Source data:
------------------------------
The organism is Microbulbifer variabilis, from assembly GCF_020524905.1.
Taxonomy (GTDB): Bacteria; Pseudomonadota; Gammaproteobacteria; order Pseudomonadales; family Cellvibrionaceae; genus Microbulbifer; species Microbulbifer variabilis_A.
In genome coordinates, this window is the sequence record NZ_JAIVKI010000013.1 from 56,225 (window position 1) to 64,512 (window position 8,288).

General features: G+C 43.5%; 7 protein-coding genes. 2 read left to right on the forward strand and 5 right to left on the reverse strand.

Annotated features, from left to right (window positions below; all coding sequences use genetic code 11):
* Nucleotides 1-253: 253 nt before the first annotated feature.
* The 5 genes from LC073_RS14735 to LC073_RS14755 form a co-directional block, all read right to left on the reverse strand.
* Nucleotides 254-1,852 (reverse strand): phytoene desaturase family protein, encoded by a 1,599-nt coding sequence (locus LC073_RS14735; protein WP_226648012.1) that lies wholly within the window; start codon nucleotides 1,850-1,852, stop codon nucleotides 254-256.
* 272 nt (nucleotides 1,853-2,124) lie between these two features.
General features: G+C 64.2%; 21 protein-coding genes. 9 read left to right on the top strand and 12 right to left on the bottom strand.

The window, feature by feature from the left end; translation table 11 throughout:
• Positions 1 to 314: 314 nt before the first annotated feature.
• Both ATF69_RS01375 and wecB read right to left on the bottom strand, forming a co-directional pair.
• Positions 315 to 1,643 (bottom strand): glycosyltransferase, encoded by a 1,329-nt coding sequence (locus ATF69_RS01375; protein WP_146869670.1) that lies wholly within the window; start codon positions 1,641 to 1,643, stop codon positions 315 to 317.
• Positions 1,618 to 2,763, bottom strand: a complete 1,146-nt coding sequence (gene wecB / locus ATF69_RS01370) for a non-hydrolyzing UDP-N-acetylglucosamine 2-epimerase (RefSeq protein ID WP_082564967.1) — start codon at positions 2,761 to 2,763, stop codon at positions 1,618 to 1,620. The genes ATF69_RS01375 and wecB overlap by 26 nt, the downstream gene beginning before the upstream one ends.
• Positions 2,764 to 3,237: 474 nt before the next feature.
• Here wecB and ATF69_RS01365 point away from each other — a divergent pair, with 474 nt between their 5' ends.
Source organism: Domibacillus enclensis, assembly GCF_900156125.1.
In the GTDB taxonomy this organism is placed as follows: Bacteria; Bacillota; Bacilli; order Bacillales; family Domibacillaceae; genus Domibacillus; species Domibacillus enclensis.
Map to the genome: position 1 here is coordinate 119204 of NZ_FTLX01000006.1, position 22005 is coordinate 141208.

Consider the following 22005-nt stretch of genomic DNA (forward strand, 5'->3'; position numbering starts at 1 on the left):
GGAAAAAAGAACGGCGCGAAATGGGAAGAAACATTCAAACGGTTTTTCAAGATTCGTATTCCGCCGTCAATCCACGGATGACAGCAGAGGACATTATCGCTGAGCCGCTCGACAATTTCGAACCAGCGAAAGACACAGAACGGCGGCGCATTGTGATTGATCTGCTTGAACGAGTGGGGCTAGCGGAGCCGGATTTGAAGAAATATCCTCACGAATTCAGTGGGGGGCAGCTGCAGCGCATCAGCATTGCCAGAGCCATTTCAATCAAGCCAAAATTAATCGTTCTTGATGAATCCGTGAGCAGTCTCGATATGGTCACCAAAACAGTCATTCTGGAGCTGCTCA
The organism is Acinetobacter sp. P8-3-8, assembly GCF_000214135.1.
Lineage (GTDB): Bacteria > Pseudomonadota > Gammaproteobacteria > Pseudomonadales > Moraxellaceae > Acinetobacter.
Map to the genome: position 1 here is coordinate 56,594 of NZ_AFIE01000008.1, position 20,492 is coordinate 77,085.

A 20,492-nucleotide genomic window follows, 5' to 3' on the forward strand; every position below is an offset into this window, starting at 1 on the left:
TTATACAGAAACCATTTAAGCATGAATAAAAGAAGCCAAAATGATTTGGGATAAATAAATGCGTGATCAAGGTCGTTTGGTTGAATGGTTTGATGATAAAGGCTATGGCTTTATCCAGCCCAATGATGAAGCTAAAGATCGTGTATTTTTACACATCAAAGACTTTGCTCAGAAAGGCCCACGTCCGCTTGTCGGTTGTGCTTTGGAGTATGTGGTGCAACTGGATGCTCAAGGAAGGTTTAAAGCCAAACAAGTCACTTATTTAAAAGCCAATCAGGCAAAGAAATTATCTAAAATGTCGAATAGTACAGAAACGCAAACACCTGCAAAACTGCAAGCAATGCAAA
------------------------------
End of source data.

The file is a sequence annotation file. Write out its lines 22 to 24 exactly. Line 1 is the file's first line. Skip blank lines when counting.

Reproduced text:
GGAAAAAAGAACGGCGCGAAATGGGAAGAAACATTCAAACGGTTTTTCAAGATTCGTATTCCGCCGTCAATCCACGGATGACAGCAGAGGACATTATCGCTGAGCCGCTCGACAATTTCGAACCAGCGAAAGACACAGAACGGCGGCGCATTGTGATTGATCTGCTTGAACGAGTGGGGCTAGCGGAGCCGGATTTGAAGAAATATCCTCACGAATTCAGTGGGGGGCAGCTGCAGCGCATCAGCATTGCCAGAGCCATTTCAATCAAGCCAAAATTAATCGTTCTTGATGAATCCGTGAGCAGTCTCGATATGGTCACCAAAACAGTCATTCTGGAGCTGCTCA
The organism is Acinetobacter sp. P8-3-8, assembly GCF_000214135.1.
Lineage (GTDB): Bacteria > Pseudomonadota > Gammaproteobacteria > Pseudomonadales > Moraxellaceae > Acinetobacter.